Subscribe for 17¢ / day

It was a year of hellos and goodbyes.

The world lost irreplaceable talents like Prince, David Bowie and Glenn Frey.

Here in Billings, we said so long to Alberta Bair Theater executive director William “Woody” Wood when he left in July for a job in Michigan after ushering in a record-breaking season in 2015-16.

We also had to say goodbye in July to longtime sound man Randy Wyman when he retired to travel the country.

Then, in September, blues guitar master Jared Stewart announced he is retiring from music because of health issues, just weeks after he performed at Magic City Blues.

The biggest blow was losing iconic artist and World War II hero Ben Steele in September, just shy of his 99th birthday.

There were also some notable hellos in 2016.

Visionary entrepreneurs boosted a downtown cultural renaissance in 2016. Smiling Dog Records brought vinyl back downtown, and three new art galleries, Western Art Forum, Terakedis Fine Art and Montana Gallery packed in the crowds during ArtWalk.

Independent bookstore This House of Books and our first cider house, Last Chance Pub and Cider House, also opened in 2016.

Here are some of my favorite moments in 2016:

Most mojo

After two hours of trying to escape the rain, the Magic City Blues crowd was rewarded at midnight in August to a performance by Ziggy Marley. When Marley appeared on that Montana Avenue stage, whipping his dreadlocks over his shoulder, and singing in that distinct Jamaican accent, it was one of the biggest moments yet in the 15-year history of MCB. Ziggy has more mojo in his little finger than most of us have in our whole body.

NPS 100th Birthday

John Prine and Emmylou Harris perform at the National Park Service's 100th birthday celebration on Thursday in Gardiner.

Sweetest song

His voice was bruised and gravelly, but John Prine’s sincerity when he sang “Paradise” in August under the Roosevelt Arch in Gardiner made me ache for the future of wild places. Prine expresses so beautifully the longing for a place long gone in his dad’s native West Kentucky.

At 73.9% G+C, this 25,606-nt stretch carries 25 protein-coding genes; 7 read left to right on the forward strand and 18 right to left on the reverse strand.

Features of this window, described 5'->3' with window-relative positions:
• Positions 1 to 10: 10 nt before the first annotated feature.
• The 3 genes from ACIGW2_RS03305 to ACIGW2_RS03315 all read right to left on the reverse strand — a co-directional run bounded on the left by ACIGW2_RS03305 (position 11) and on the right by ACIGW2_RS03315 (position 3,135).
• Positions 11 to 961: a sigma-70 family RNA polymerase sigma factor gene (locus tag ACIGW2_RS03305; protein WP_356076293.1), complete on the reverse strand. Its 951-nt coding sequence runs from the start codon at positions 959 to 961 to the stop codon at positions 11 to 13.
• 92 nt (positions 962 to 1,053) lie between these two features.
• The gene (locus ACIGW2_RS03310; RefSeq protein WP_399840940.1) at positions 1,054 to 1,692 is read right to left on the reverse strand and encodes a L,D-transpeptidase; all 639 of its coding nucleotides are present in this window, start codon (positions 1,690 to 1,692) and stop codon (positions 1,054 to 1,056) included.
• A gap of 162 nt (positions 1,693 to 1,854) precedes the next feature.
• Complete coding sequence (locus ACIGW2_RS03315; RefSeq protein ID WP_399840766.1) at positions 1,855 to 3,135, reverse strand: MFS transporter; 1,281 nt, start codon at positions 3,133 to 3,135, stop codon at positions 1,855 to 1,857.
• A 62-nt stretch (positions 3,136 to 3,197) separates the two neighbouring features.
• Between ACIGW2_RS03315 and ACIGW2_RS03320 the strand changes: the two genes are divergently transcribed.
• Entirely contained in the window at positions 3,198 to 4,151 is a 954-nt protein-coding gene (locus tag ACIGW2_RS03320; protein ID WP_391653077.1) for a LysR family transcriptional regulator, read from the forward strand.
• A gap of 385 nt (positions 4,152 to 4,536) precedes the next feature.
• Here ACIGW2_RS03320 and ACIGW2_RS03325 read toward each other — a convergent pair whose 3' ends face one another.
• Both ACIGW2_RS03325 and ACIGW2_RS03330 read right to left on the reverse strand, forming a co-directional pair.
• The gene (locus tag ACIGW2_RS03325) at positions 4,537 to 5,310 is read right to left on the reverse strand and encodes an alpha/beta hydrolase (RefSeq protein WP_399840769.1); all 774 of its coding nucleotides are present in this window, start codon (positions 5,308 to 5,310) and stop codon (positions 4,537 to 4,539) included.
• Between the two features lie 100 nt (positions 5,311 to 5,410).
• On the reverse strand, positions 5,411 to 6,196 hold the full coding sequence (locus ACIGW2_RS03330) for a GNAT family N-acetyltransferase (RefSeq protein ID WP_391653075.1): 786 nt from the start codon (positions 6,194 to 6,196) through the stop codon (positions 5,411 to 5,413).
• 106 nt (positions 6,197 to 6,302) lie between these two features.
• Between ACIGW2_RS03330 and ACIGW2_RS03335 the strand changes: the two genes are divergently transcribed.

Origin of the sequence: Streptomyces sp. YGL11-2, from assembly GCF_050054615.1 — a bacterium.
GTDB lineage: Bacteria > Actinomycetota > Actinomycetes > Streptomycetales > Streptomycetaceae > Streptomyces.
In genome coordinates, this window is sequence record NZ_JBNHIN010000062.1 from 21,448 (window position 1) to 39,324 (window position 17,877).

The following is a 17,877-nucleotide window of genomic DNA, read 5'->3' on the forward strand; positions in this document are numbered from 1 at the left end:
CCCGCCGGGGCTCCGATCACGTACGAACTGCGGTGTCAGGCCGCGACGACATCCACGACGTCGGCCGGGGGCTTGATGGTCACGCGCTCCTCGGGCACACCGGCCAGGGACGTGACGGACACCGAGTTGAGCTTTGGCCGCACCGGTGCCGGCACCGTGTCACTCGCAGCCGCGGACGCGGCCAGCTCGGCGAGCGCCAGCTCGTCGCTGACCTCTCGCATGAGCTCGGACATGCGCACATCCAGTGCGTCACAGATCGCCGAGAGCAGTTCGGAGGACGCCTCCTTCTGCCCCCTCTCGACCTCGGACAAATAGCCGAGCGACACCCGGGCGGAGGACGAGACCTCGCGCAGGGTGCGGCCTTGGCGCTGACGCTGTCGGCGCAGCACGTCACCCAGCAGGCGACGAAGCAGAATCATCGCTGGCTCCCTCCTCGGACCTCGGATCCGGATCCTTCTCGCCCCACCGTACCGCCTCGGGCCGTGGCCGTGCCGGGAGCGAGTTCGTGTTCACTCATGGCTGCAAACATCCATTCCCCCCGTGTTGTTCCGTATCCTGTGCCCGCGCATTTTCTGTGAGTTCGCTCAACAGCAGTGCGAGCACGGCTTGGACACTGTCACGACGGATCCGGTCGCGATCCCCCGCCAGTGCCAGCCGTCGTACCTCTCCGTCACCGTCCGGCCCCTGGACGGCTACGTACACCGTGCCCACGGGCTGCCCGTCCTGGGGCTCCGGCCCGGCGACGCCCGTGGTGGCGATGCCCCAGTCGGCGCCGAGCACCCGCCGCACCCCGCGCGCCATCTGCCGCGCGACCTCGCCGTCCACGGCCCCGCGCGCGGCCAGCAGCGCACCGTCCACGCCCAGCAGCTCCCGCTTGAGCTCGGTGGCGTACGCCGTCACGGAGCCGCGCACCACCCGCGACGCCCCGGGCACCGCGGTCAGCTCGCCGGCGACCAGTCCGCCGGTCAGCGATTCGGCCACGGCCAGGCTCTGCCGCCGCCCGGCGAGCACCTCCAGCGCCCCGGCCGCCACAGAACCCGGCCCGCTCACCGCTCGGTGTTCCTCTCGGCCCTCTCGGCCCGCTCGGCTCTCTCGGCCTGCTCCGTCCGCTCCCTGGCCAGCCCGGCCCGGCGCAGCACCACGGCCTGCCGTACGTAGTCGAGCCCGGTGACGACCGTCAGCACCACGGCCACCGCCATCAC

“I wrote this song 45 years ago and I’m honored to sing it tonight in honor of my father, William Prine, who used to take us to state parks and national parks,” Prine said.

Unexpected pleasure

So many people told me their prom consisted of Earth, Wind and Fire covers that I was kind of dreading the show with Chicago in November because I don’t relish nostalgia acts.

But there I stood at MetraPark’s Rimrock Auto Arena along with most of the other 3,700 people in the arena, jumping around like I was 18 again. Ten minutes into their set, they hit their groove on “Boogie Wonderland,” cranking up the bass featuring founding member Verdine White wearing glittery green pants and white pointed-toe boots a mile long.

Smiling Dog Records

In this file photo, Michael Ludlam shows an array of record players at his store, Smiling Dog Records on Minnesota Avenue. 

Biggest opening day

It felt like a scene out of the '60s one snowy Saturday morning in February at Smiling Dog Records with vinyl records flying off the shelves and fans asking rockers for autographs.

All that was missing was screaming girls at the grand opening for Michael Ludlam’s new record store on South 27th Street. Ludlam paired his opening with the Billings debut of the two-album set “Long Time Comin’: Lost Sounds from the Treasure State,” featuring Montana rock bands from 1958 to 1969. Musicians from 10 Montana bands from that era showed up.

At one point, the line of customers stretched from the cash register to the back of the store.

Craig Huisenga and Dina Brophy

Sacrifice Cliff Theatre actors Craig Huisenga and Dina Brophy portray George and Martha in "Who's Afraid of Virginia Woolf," which opens Oct. 21 at the NOVA Center for the Performing Arts.

Aha moment

Director Sarah Butts described her staging of “Who’s Afraid of Virginia Woolf” in November through Sacrifice Cliff Theatre as a “battle zone” between the characters, played by Dina Brophy, Craig Huisenga, Caitlin Hart and Shane McClurg.

I have never held my breath so long during a scene as I did in that final act. Brophy, whose acting chops I have admired for years, was absolutely riveting as the bully Martha unraveling. Huisenga’s character, George, says in one of the final scenes, “We all peel labels.” Boy, is that the truth.


The national touring production of the musical "Once," winner of eight Tony Awards, played to a swooning crowd at the ABT in November.

Best musical

The surprising part of seeing the Broadway touring production of “Once” in November at the Alberta Bair Theater was that there were empty seats in the 1,300-seat theater.

Balcony seats were as low as $26, a steal for a chance to see this contemporary musical, which won eight Tony Awards in 2012.

There was no way anyone in the audience could have been disappointed. When the leads performed the show's most beautiful ballad, "Falling Slowly," there were audible sighs throughout the theater.


Entertainment Reporter

Jaci Webb covers entertainment for The Billings Gazette.